The Armenian Genocide, which claimed an estimated 1.5 million lives, began in 1915. It continues to cause controversy today and is a hotly contested event; several nations, including Australia, do not recognise it as genocide. While the British government has condemned the massacre, it does not consider that it qualifies as genocide under the 1948 United Nations Convention on Genocide. Although the naming of this event arouses fierce disputation, twenty-nine governments to date, including Germany, Russia, and Italy, have recognised the massacres as genocide. What relevance does this event and its aftermath have for Australia, given its continued reluctance to embrace the term 'genocide' to describe the murder of men, women, and children?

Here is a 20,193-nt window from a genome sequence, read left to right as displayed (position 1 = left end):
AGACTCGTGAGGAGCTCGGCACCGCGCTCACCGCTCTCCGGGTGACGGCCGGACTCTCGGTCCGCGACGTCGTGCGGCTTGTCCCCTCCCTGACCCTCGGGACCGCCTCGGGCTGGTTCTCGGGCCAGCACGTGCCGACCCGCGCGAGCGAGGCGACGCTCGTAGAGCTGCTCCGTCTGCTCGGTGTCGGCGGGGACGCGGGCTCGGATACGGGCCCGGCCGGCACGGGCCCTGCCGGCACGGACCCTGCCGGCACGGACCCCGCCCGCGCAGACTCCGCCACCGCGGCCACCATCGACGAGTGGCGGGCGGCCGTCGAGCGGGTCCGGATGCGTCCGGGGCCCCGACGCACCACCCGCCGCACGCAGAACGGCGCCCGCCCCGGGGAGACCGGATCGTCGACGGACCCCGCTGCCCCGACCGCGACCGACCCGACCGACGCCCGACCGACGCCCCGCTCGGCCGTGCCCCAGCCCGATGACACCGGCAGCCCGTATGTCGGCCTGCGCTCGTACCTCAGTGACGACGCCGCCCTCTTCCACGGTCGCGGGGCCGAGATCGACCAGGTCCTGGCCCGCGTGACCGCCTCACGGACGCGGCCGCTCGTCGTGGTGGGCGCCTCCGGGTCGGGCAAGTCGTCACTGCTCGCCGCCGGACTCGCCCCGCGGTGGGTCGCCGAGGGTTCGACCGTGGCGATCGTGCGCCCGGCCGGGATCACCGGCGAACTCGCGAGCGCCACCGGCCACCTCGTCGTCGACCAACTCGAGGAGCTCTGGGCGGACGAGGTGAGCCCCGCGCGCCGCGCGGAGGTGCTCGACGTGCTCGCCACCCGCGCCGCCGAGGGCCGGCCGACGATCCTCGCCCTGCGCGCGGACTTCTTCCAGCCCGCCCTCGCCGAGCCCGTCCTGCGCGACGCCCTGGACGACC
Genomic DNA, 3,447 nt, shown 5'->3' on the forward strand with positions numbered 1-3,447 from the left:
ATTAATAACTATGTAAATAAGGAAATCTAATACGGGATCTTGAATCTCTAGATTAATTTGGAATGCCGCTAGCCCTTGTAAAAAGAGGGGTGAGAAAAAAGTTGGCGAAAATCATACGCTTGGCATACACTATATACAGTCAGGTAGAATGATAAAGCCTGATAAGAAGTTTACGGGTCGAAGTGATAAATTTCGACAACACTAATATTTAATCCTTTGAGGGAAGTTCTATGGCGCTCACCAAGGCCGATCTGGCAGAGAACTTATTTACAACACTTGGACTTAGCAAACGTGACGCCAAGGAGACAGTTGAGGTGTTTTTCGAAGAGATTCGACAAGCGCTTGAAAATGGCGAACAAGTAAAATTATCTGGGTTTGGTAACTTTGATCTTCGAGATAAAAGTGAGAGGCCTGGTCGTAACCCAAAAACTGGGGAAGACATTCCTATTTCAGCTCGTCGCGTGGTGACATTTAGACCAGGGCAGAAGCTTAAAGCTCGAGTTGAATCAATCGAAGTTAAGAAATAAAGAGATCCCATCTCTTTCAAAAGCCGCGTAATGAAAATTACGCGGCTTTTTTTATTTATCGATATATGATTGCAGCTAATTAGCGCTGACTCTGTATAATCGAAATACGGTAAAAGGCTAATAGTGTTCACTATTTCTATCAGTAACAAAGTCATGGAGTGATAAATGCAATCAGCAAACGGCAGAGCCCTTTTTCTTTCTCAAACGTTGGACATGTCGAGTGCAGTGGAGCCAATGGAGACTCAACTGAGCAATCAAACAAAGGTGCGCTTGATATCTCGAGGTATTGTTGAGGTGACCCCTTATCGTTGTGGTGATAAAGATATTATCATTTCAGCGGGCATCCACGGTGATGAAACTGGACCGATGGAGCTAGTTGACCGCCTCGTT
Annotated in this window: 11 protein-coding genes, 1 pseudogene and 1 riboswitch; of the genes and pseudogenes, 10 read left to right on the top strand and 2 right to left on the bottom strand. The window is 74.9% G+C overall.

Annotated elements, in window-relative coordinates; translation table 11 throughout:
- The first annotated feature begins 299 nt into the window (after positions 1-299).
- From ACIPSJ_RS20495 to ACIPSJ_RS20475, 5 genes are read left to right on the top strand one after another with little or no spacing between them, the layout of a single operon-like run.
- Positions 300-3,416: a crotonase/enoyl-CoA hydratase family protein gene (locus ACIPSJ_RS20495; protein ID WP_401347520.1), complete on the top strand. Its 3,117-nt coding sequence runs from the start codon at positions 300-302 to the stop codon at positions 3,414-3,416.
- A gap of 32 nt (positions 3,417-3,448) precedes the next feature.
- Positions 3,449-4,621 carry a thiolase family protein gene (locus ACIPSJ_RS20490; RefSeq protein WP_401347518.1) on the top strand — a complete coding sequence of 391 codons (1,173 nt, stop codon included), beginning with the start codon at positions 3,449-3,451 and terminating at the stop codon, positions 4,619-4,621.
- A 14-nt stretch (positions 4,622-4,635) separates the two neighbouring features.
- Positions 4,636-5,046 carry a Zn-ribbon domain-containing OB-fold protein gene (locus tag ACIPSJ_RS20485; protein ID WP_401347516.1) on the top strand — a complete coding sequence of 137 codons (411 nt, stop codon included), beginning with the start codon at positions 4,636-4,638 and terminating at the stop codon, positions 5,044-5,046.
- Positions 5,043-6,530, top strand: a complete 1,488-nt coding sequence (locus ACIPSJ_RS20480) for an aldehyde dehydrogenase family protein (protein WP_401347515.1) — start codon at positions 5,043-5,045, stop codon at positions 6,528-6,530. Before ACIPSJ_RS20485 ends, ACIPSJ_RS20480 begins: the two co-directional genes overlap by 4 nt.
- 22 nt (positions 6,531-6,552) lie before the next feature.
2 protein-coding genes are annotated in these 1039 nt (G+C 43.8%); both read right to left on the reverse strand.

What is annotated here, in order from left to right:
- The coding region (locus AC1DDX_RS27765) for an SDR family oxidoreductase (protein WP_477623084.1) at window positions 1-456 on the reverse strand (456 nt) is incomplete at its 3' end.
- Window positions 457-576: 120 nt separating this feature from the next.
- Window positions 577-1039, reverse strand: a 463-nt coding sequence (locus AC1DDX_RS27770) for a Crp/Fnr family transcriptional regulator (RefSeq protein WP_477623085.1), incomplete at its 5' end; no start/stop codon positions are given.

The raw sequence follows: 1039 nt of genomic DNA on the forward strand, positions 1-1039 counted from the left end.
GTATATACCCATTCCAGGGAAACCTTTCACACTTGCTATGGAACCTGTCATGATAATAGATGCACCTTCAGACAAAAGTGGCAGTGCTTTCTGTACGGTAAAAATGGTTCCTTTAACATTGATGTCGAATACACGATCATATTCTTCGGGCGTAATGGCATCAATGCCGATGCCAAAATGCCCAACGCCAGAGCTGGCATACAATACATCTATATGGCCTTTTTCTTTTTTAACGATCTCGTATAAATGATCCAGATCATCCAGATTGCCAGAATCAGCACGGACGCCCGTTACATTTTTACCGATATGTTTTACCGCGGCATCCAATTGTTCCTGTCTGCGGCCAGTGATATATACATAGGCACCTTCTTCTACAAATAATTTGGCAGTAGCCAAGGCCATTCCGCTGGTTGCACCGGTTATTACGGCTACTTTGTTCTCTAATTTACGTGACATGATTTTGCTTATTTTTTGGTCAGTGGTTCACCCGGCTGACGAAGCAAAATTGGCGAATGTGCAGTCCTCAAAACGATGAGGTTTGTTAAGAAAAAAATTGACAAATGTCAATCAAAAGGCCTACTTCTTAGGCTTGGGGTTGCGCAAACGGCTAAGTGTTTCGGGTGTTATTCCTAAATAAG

Joy Damousi reviews 'Armenia, Australia and the Great War' by Vicken Babkenian and Peter Stanley
Armenia, Australia and the Great War
by Vicken Babkenian and Peter Stanley
NewSouth $34.99 pb, 335 pp, 9781742233994
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Professor Joy Damousi FASSA, FAHA is ARC Laureate Fellow and Professor of History at the University of Melbourne. She is the current president of national peak body for the humanities in Australia, the Australian Academy of the Humanities, and president of the Australian Historical Association.
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